Him from my childhood have I known; and then
Struggle with frosty air and winter snows;
So in the eye of nature let him die.
Let him be free of mountain solitudes,
The pleasant melory of woodland birds—
toned intellect, while grouping around his own unaided human majesty those accessories of nature which proclaim at once his headship and mortality.
We cannot but esteem the classical poems of Mr. Wordsworth highly successful. This was to be expected from the general purity of his taste, and the antique simplicity of his mind; and, although it has been said that he is pre-eminently the poet of the nineteenth century, an attentive perusal of his works has led us to a different opinion. Let the claim to such distinction, if it be worth asserting, be preferred by some popular genius, whose works more strikingly reflect the times. Wordsworth could not sustain it, and does not need it. He appeals to all reflective and emotional minds, and deals successfully with much of the conscious experience of mankind: but as he never, on the one hand, evinces that individualising power which makes the dramatist transcend the limited sphere of his own condition, and have sympathy with widely-varied characters in untried circumstances; so, on the other, he equally distinguished from the surface-painter of society, who is skilful in the delineation of a costume, or felicitous in the expression of a national humour. He occupies that serene and middle region which lies below the third heaven of poetry, consisting of the sublimated passion of the human heart, and above the grosser cloud-land of social phases, shifting and uncertain. He breathes an atmosphere of sensational intelligence : he is seldom rapt into prophecy, and never descends to satire or good-natured mirth. Hence the fabulous stories of Greece and Rome are admirably suited to his muse; and we cannot but regret that he who has written with so much truthful pathos in Laodamia, and transfused so grand a moral into the Ode of Dion, should not have more often selected such themes of classical significance and beauty.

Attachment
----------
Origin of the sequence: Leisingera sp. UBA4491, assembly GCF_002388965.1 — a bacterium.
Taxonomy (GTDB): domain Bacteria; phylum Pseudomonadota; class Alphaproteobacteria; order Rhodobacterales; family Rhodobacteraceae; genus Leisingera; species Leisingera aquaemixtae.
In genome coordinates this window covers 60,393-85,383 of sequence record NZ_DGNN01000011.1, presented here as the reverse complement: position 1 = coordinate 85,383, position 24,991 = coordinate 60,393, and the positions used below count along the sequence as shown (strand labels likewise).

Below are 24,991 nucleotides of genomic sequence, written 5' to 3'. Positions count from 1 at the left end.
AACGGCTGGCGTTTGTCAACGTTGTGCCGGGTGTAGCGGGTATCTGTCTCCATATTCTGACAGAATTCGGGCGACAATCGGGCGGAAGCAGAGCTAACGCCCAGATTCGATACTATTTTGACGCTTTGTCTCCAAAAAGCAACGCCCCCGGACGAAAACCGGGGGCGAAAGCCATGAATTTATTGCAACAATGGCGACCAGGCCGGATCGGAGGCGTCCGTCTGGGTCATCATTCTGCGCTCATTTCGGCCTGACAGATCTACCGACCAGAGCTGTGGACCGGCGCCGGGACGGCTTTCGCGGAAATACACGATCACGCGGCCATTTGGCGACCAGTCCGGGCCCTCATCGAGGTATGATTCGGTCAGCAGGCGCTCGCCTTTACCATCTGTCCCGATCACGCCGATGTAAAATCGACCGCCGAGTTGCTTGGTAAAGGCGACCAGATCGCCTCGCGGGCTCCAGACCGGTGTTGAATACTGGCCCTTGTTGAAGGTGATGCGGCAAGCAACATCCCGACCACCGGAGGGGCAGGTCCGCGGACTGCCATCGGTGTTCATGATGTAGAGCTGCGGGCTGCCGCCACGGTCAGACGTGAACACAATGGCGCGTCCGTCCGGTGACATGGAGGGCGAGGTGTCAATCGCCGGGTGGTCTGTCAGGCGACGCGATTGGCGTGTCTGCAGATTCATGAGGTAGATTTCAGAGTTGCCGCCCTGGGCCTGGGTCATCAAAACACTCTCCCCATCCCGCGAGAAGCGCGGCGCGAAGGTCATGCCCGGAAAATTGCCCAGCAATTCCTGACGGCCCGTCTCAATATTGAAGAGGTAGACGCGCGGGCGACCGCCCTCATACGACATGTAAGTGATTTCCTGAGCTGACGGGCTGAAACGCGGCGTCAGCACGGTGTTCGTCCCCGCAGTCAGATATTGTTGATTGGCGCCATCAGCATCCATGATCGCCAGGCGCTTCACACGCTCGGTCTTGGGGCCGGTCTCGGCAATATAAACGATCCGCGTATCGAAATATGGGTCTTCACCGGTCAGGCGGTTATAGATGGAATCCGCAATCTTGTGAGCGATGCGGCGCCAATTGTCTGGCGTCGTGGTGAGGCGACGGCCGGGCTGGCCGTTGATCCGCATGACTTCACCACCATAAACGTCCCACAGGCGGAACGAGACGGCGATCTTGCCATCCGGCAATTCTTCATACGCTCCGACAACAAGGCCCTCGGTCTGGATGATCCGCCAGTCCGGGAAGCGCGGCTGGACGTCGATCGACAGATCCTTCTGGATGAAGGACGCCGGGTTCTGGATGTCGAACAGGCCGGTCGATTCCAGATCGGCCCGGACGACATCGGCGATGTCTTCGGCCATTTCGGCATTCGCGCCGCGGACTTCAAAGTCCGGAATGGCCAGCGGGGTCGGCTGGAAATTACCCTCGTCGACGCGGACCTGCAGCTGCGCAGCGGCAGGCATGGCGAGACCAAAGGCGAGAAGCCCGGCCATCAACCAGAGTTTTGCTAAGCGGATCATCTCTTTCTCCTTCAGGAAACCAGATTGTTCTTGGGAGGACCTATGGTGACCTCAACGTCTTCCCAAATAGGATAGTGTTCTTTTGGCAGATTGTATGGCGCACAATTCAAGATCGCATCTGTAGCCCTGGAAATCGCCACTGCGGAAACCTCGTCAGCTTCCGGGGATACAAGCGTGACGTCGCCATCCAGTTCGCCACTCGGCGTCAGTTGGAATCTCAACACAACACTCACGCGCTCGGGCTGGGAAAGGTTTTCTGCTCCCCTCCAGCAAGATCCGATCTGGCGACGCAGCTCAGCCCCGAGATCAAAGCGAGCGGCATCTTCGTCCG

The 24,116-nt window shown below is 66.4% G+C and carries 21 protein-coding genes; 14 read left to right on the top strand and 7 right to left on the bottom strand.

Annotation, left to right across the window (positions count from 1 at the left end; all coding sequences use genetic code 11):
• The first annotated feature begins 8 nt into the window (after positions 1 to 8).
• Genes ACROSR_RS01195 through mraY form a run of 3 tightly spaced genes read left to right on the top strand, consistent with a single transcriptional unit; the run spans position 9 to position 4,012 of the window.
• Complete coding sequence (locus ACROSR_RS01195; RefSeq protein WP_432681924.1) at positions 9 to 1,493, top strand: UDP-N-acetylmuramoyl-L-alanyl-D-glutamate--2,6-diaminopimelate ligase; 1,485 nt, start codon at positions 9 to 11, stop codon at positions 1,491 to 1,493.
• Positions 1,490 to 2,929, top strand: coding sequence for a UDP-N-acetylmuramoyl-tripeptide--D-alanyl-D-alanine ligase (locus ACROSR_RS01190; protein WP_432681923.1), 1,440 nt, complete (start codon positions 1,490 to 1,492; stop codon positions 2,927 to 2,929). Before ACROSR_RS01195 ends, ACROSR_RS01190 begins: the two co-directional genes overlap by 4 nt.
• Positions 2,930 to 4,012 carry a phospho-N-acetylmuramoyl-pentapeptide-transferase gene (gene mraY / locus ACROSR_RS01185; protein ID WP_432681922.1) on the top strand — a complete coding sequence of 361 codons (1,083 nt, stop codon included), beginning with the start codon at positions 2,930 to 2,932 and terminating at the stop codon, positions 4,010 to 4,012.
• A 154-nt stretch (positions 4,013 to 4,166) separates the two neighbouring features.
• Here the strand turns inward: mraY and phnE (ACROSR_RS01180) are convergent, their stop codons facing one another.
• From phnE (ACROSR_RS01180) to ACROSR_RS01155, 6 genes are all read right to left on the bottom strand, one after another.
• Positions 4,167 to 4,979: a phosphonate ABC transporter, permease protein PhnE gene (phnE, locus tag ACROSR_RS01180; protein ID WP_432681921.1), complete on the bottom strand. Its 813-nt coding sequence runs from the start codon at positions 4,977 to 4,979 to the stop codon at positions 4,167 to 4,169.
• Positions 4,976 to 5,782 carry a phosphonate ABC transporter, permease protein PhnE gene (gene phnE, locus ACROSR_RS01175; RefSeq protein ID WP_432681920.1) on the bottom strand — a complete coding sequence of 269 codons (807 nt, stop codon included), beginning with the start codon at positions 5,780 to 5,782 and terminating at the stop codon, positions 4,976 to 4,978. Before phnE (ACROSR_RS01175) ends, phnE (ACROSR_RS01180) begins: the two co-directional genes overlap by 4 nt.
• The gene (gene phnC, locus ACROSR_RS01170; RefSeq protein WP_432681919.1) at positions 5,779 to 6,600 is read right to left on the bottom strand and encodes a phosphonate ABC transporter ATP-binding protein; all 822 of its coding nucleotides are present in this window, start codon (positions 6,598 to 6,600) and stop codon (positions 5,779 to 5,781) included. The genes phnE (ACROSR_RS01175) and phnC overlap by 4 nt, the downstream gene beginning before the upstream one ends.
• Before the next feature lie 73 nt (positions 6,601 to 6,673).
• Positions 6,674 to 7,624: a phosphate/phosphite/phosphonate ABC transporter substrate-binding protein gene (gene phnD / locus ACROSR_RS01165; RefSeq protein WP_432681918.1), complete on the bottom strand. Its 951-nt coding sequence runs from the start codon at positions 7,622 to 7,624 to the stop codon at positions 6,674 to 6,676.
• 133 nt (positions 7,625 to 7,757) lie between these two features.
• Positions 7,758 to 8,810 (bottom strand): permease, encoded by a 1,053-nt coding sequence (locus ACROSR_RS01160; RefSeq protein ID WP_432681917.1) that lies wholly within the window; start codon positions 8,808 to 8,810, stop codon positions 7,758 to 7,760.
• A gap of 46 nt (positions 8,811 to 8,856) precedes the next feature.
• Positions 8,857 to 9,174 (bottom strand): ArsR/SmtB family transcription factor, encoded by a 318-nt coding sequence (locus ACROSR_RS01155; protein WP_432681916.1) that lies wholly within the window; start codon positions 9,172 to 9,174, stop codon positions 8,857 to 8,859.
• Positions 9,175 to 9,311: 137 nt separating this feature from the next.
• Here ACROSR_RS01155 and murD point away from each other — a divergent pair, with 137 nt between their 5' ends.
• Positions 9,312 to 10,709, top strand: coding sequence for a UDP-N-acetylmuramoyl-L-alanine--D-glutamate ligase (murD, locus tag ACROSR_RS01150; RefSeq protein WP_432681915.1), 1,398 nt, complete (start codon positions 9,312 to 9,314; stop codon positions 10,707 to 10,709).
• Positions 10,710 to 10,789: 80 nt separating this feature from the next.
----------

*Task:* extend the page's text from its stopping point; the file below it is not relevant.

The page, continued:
The mental characteristics just remarked have largely contributed to the excellence of our author's sonnets. Of these we had intended to treat at some length, as being the noblest specimens of their class ever furnished to the world of literature by any single mind; but our limits, already exceeded, oblige us to defer their full consideration to some future opportunity. In the mean time we will simply indicate a few of the distinguishing merits of those before us. They have, then, first, all the beauties peculiar to that form of composition. Independently of the skill which overcomes with apparent ease the most difficult exercise of verse, the sonnet demands from its author a dignity of thought or sentiment which shall deserve the separate attention of the mind, and which-perfect in its unity as a whole--shall admit of a gradual advance to a gentle and consistent climax; being carefully distinguished from the epigram by the serious beauty of its measure, and the absence in its close of a witty, pointed, or abrupt surprise. These conditions are faithfully complied with in every series of Mr. Wordsworth's sonnets.
But while the rigid critic is satisfied by the application of these restrictive canons, the tasteful reader is delighted with nobility of sentiment, precision of language, access of affluent subsidiary thoughts, and culminating line in conclusion. They remind him, sometimes of a richly tessellated pavement, of which the diamond-figured parts are fashioned into one large star, and concentre to a point; and sometimes of a decorated arch, in which the union of stability and grace becomes perfect as the final keystone drops into its appropriate place. It is difficult to select from four hundred specimens that lie before us, each possessing some novel and attractive thought; but let the following serve.